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Thursday, March 10, 2011

From Smartphones to Smart Robots

Despite economic crisis the global market for personal computing devices that enable users to access the web and exchange voice, image and text with family and friends is growing fast, while the market for consumer robots, that free users from dirty and dull home tasks, is growing very slowly. Who´s to blame?
2.8 Billion Smartphones 2015
According to a new research report by Swedish Berg Insight, global shipments of smartphones increased 74 percent in 2010 to 295 million units. Growing at a compound annual growth rate (CAGR) of 32.4 percent, shipments are forecasted to reach 1,200 million units in 2015. The global user base of smartphones increased at the same time by 38 percent year-on-year to an estimated 470 million active users in 2010. In the next five years, the global user base of smartphones is forecasted to grow at a compound annual growth rate (CAGR) of 42.9 percent to reach 2.8 billion in 2015.
Smartphones are receiving more attention from handset manufacturers, network operators and application developers. Most importantly, an increasing number of users are now discovering how smartphones can act as a substitute for PC, camera, music player, phone, game console, chat machine, calculator, brain booster.
12-15 Million Domestic Robots 2015
Domestic robots entered the market ten years ago but might have to go a long way before they can attract consumers and investors compared with hot smartphones. (See stock chart below)
According to the Service Robot 2010 report by International Federation of Robotics, IFR, global sales of domestic robots increased only 2 percent in 2009 to 1,6 million. IFR estimates sales to reach 11,4 million units for 2010-2013. The global user bas of domestic robots increased 2009 to 8,6 million units, of that 5,5 million robots for domestic tasks and 3 million entertainment robots. iRobot, the global leader in domestic robotics, has sold about 6 million domestic robots since 2002. So far only 1% of the 500 million households worldwide have invested in robotic home help. Price and performance of cleaning robots are still not good enough to threaten traditional cleaning technologies or low-paid human workforce. Consumers are much more attracted of ego-boosting platforms for communication and fun than of  robotic home cleaners illustrated by the stock graph below.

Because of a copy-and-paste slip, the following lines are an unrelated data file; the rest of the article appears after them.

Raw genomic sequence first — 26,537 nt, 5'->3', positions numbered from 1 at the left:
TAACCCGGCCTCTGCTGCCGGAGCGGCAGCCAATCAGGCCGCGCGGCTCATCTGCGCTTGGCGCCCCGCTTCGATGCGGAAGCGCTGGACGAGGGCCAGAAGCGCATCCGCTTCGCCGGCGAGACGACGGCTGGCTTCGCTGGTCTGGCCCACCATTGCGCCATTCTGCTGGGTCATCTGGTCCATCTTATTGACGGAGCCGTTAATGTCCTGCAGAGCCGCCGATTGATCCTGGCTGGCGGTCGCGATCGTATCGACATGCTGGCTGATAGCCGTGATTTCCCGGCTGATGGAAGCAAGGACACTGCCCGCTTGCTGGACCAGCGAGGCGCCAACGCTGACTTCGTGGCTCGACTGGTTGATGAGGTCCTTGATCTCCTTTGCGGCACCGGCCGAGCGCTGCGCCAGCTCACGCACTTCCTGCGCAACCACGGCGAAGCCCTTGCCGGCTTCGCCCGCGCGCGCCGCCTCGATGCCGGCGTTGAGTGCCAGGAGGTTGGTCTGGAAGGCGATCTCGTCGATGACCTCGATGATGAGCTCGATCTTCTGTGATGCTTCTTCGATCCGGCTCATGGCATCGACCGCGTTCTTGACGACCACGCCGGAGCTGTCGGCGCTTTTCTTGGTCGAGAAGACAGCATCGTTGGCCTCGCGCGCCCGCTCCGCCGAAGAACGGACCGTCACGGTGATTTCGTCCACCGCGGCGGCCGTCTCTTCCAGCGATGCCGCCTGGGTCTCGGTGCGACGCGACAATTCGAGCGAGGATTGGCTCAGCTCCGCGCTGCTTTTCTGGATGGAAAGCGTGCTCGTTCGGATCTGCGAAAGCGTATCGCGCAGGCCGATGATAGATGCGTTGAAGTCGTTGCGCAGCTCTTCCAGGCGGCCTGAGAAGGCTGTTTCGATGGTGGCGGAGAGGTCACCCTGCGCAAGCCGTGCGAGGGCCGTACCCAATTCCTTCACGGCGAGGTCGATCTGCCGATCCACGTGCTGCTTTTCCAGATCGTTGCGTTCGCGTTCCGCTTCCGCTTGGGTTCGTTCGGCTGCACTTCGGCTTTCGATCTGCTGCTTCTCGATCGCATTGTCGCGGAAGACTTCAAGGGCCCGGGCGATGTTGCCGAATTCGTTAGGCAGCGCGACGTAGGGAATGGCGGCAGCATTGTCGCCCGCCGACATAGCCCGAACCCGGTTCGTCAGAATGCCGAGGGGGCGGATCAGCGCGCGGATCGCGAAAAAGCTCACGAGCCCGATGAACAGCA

5 Year Stock Growth Comparison Apple (blue), iRobot (red): Apple + 431%, iRobot 4,3%
Google Finance March 9, 2011

Apple Post-PC Blockbuster Sales:
2001-2010: 220+ Million iPods
2007-2011: 100 Million iPhones
2010: 15 million iPads in (9 month), $ 9.5 billion 
Apple Store: 
200 million accounts with CC+1 click purchase
iTunes: more than 10 billion tracks downloaded
Book Store: 100 million books downloaded
App Store: 350.000 apps, $2 billion to developers
Apple has succeeded to lead the digital music
revolution with its iPods and iTunes online store. Apple has reinvented the mobile phone with its revolutionary iPhone and App Store, and has recently introduced its iPad which is defining the future of mobile media and computing devices. Apple has shown high growth potential for innovative, user-friendly solutions below the $500 mark. Market Intelligence iSuppli predicted in July 2010 Apple will ship 100 million iPads 2010-2012.
100 million household robots year 20xx?
If domestic robotics wants to gain acceptance as an attractive and useful technology for millions of households domestic robotics players might to rethink and change their strategies. They might need to develop innovative user-centric, reliable and safe solutions that focus on health, quality of life and green household management, based on disruptive technologies that can fit into new socio-economical and techno-ecological structures. The need for smart home automation and household management will increase in the coming decades driven by an older population, more single households and shortage of workforce. The window of opportunity is still open for robot entrepreneurs and creative teams.

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